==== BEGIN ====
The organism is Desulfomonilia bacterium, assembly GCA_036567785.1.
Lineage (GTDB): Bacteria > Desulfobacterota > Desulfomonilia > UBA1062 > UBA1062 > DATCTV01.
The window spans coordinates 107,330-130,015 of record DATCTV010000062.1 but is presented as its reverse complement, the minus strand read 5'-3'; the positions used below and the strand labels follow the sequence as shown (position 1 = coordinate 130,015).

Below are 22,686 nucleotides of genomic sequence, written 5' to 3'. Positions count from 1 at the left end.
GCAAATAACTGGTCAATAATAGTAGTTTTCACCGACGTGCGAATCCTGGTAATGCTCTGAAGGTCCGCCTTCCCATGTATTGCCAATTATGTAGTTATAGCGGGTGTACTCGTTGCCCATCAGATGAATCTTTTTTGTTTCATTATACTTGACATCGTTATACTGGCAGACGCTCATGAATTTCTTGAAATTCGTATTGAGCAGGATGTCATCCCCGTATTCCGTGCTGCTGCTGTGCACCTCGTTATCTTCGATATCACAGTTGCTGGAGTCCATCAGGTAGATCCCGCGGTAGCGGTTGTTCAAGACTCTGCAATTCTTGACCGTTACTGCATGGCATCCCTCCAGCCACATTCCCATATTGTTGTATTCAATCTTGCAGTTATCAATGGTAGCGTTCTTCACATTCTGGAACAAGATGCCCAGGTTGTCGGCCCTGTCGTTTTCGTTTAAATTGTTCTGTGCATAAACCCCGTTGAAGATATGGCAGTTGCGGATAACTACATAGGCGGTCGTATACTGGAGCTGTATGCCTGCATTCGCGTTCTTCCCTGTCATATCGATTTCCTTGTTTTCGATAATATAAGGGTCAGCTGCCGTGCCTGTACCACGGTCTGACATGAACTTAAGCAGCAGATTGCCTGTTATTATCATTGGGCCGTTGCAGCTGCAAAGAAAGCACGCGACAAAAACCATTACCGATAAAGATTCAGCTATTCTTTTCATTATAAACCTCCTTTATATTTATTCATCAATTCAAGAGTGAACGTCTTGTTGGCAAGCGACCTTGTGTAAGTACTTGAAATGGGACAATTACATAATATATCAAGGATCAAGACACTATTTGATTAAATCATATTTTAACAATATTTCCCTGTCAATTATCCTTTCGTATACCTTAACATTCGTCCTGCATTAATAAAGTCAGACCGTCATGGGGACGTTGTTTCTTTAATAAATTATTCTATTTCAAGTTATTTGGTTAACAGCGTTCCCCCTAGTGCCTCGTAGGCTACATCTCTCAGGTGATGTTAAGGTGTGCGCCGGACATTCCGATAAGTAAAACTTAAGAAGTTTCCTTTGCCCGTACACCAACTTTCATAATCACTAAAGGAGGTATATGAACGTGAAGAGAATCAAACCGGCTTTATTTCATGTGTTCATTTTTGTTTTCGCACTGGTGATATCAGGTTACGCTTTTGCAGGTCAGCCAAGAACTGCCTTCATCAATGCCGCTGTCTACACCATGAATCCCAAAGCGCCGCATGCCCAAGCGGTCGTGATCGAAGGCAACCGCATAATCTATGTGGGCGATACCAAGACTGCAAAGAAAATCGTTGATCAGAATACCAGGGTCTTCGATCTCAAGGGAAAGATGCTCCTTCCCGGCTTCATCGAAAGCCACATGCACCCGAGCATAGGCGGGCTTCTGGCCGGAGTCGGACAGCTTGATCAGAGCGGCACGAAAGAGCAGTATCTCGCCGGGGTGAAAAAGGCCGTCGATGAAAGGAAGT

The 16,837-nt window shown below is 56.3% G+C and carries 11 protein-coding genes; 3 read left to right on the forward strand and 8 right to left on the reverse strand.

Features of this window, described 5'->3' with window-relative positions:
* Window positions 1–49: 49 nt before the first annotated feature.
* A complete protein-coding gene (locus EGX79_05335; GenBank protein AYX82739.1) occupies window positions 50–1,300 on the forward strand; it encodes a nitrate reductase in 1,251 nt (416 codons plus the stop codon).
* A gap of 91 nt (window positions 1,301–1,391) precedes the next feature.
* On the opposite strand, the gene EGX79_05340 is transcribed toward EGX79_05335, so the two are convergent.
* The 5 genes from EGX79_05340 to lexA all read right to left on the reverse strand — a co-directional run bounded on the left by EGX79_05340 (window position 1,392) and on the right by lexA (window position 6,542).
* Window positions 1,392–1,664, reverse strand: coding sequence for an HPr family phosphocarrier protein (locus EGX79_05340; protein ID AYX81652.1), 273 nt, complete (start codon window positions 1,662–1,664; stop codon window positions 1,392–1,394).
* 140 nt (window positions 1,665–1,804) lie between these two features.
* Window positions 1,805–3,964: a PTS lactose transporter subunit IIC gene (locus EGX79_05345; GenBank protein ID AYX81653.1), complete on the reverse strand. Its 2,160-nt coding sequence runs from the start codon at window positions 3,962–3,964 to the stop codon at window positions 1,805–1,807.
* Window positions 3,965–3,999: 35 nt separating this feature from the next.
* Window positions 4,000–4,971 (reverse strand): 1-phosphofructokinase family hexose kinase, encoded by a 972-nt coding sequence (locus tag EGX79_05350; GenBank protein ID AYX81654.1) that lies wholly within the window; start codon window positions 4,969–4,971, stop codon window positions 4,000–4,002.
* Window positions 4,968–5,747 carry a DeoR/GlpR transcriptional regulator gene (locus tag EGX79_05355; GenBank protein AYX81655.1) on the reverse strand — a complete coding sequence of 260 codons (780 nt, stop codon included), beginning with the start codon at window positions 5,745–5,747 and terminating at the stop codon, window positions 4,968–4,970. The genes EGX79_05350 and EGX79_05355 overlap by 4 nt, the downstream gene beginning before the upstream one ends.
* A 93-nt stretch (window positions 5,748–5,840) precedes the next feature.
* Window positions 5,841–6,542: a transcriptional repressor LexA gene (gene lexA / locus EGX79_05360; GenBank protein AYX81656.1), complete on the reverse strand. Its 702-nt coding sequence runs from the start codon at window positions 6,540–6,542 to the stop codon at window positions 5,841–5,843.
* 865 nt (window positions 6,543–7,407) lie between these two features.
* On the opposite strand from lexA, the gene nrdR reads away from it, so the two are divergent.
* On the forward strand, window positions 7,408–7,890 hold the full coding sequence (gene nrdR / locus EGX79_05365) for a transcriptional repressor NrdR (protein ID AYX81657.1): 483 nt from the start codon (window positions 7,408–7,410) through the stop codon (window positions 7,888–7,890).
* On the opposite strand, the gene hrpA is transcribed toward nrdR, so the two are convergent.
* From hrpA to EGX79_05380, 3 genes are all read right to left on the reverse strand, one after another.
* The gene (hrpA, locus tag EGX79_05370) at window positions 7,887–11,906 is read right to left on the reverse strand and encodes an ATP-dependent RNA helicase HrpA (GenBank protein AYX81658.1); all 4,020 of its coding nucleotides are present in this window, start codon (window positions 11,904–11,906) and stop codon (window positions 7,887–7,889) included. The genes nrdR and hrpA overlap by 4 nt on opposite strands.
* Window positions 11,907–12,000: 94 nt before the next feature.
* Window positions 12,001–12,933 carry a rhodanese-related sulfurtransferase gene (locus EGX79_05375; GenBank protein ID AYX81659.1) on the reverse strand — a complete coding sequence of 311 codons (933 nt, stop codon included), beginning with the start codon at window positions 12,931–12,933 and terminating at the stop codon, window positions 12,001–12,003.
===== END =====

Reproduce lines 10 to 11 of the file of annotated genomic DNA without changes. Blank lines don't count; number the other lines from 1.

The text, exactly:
* A gap of 91 nt (window positions 1,301–1,391) precedes the next feature.
* On the opposite strand, the gene EGX79_05340 is transcribed toward EGX79_05335, so the two are convergent.